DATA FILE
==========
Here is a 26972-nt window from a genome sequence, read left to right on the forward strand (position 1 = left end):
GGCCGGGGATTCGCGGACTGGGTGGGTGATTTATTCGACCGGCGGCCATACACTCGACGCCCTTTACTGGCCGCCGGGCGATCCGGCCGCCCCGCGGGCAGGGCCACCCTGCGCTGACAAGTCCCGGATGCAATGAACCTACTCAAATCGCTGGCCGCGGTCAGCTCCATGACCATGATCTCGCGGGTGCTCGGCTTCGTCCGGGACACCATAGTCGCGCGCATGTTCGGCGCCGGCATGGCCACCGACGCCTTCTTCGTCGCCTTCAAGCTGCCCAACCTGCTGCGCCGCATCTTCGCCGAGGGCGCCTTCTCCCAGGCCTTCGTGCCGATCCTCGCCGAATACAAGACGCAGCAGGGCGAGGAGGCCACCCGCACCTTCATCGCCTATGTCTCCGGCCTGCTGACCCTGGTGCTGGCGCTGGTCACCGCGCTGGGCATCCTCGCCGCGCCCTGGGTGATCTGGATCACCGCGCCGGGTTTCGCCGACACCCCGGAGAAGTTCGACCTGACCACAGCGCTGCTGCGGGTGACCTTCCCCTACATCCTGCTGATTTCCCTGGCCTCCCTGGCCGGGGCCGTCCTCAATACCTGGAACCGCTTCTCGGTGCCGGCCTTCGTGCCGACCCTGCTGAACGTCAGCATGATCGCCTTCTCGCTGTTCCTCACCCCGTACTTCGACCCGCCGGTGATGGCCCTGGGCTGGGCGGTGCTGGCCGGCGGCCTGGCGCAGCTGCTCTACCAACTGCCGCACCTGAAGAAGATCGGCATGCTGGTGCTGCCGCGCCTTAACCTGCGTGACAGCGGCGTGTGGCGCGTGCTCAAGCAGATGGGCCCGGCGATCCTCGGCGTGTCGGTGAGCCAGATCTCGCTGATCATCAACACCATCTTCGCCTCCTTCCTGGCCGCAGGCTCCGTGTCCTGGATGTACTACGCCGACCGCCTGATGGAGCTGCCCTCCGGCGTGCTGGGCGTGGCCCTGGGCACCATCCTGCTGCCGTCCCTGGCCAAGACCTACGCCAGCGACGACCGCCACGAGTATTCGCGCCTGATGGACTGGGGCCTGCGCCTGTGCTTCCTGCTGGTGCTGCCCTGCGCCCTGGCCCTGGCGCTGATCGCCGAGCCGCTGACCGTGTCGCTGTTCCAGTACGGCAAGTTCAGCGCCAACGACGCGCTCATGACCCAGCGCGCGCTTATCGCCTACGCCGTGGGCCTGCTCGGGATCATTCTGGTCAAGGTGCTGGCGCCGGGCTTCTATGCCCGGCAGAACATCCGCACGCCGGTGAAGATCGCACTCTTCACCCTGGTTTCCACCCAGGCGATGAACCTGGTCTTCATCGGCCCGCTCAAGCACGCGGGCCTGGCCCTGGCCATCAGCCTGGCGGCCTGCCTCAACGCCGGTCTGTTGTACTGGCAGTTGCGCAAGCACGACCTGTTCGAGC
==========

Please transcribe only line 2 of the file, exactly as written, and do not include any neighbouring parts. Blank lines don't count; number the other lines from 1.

GGCCGGGGATTCGCGGACTGGGTGGGTGATTTATTCGACCGGCGGCCATACACTCGACGCCCTTTACTGGCCGCCGGGCGATCCGGCCGCCCCGCGGGCAGGGCCACCCTGCGCTGACAAGTCCCGGATGCAATGAACCTACTCAAATCGCTGGCCGCGGTCAGCTCCATGACCATGATCTCGCGGGTGCTCGGCTTCGTCCGGGACACCATAGTCGCGCGCATGTTCGGCGCCGGCATGGCCACCGACGCCTTCTTCGTCGCCTTCAAGCTGCCCAACCTGCTGCGCCGCATCTTCGCCGAGGGCGCCTTCTCCCAGGCCTTCGTGCCGATCCTCGCCGAATACAAGACGCAGCAGGGCGAGGAGGCCACCCGCACCTTCATCGCCTATGTCTCCGGCCTGCTGACCCTGGTGCTGGCGCTGGTCACCGCGCTGGGCATCCTCGCCGCGCCCTGGGTGATCTGGATCACCGCGCCGGGTTTCGCCGACACCCCGGAGAAGTTCGACCTGACCACAGCGCTGCTGCGGGTGACCTTCCCCTACATCCTGCTGATTTCCCTGGCCTCCCTGGCCGGGGCCGTCCTCAATACCTGGAACCGCTTCTCGGTGCCGGCCTTCGTGCCGACCCTGCTGAACGTCAGCATGATCGCCTTCTCGCTGTTCCTCACCCCGTACTTCGACCCGCCGGTGATGGCCCTGGGCTGGGCGGTGCTGGCCGGCGGCCTGGCGCAGCTGCTCTACCAACTGCCGCACCTGAAGAAGATCGGCATGCTGGTGCTGCCGCGCCTTAACCTGCGTGACAGCGGCGTGTGGCGCGTGCTCAAGCAGATGGGCCCGGCGATCCTCGGCGTGTCGGTGAGCCAGATCTCGCTGATCATCAACACCATCTTCGCCTCCTTCCTGGCCGCAGGCTCCGTGTCCTGGATGTACTACGCCGACCGCCTGATGGAGCTGCCCTCCGGCGTGCTGGGCGTGGCCCTGGGCACCATCCTGCTGCCGTCCCTGGCCAAGACCTACGCCAGCGACGACCGCCACGAGTATTCGCGCCTGATGGACTGGGGCCTGCGCCTGTGCTTCCTGCTGGTGCTGCCCTGCGCCCTGGCCCTGGCGCTGATCGCCGAGCCGCTGACCGTGTCGCTGTTCCAGTACGGCAAGTTCAGCGCCAACGACGCGCTCATGACCCAGCGCGCGCTTATCGCCTACGCCGTGGGCCTGCTCGGGATCATTCTGGTCAAGGTGCTGGCGCCGGGCTTCTATGCCCGGCAGAACATCCGCACGCCGGTGAAGATCGCACTCTTCACCCTGGTTTCCACCCAGGCGATGAACCTGGTCTTCATCGGCCCGCTCAAGCACGCGGGCCTGGCCCTGGCCATCAGCCTGGCGGCCTGCCTCAACGCCGGTCTGTTGTACTGGCAGTTGCGCAAGCACGACCTGTTCGAGC